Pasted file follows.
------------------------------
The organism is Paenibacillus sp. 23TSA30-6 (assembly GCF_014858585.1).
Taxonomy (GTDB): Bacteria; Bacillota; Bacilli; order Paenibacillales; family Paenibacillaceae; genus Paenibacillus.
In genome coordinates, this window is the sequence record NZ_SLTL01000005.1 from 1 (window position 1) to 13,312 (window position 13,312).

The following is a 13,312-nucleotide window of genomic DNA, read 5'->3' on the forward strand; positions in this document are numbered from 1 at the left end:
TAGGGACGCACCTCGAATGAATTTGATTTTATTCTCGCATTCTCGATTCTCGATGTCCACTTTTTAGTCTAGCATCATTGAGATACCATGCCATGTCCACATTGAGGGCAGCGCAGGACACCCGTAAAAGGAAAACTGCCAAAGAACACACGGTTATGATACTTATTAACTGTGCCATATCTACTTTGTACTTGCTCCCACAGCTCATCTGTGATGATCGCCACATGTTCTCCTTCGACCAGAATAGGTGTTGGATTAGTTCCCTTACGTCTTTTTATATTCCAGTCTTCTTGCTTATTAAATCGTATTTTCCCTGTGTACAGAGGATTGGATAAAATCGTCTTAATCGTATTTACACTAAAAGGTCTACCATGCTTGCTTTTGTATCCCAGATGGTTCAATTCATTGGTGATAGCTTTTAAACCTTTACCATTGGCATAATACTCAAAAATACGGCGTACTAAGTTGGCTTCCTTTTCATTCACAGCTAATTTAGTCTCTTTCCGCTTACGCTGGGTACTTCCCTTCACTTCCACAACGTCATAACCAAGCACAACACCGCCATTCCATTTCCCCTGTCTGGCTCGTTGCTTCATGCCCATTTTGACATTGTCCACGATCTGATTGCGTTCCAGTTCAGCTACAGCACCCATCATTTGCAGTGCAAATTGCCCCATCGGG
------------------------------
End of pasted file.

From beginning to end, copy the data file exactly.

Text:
The organism is Paenibacillus sp. 23TSA30-6 (assembly GCF_014858585.1).
Taxonomy (GTDB): Bacteria; Bacillota; Bacilli; order Paenibacillales; family Paenibacillaceae; genus Paenibacillus.
In genome coordinates, this window is the sequence record NZ_SLTL01000005.1 from 1 (window position 1) to 13,312 (window position 13,312).

The following is a 13,312-nucleotide window of genomic DNA, read 5'->3' on the forward strand; positions in this document are numbered from 1 at the left end:
TAGGGACGCACCTCGAATGAATTTGATTTTATTCTCGCATTCTCGATTCTCGATGTCCACTTTTTAGTCTAGCATCATTGAGATACCATGCCATGTCCACATTGAGGGCAGCGCAGGACACCCGTAAAAGGAAAACTGCCAAAGAACACACGGTTATGATACTTATTAACTGTGCCATATCTACTTTGTACTTGCTCCCACAGCTCATCTGTGATGATCGCCACATGTTCTCCTTCGACCAGAATAGGTGTTGGATTAGTTCCCTTACGTCTTTTTATATTCCAGTCTTCTTGCTTATTAAATCGTATTTTCCCTGTGTACAGAGGATTGGATAAAATCGTCTTAATCGTATTTACACTAAAAGGTCTACCATGCTTGCTTTTGTATCCCAGATGGTTCAATTCATTGGTGATAGCTTTTAAACCTTTACCATTGGCATAATACTCAAAAATACGGCGTACTAAGTTGGCTTCCTTTTCATTCACAGCTAATTTAGTCTCTTTCCGCTTACGCTGGGTACTTCCCTTCACTTCCACAACGTCATAACCAAGCACAACACCGCCATTCCATTTCCCCTGTCTGGCTCGTTGCTTCATGCCCATTTTGACATTGTCCACGATCTGATTGCGTTCCAGTTCAGCTACAGCACCCATCATTTGCAGTGCAAATTGCCCCATCGGG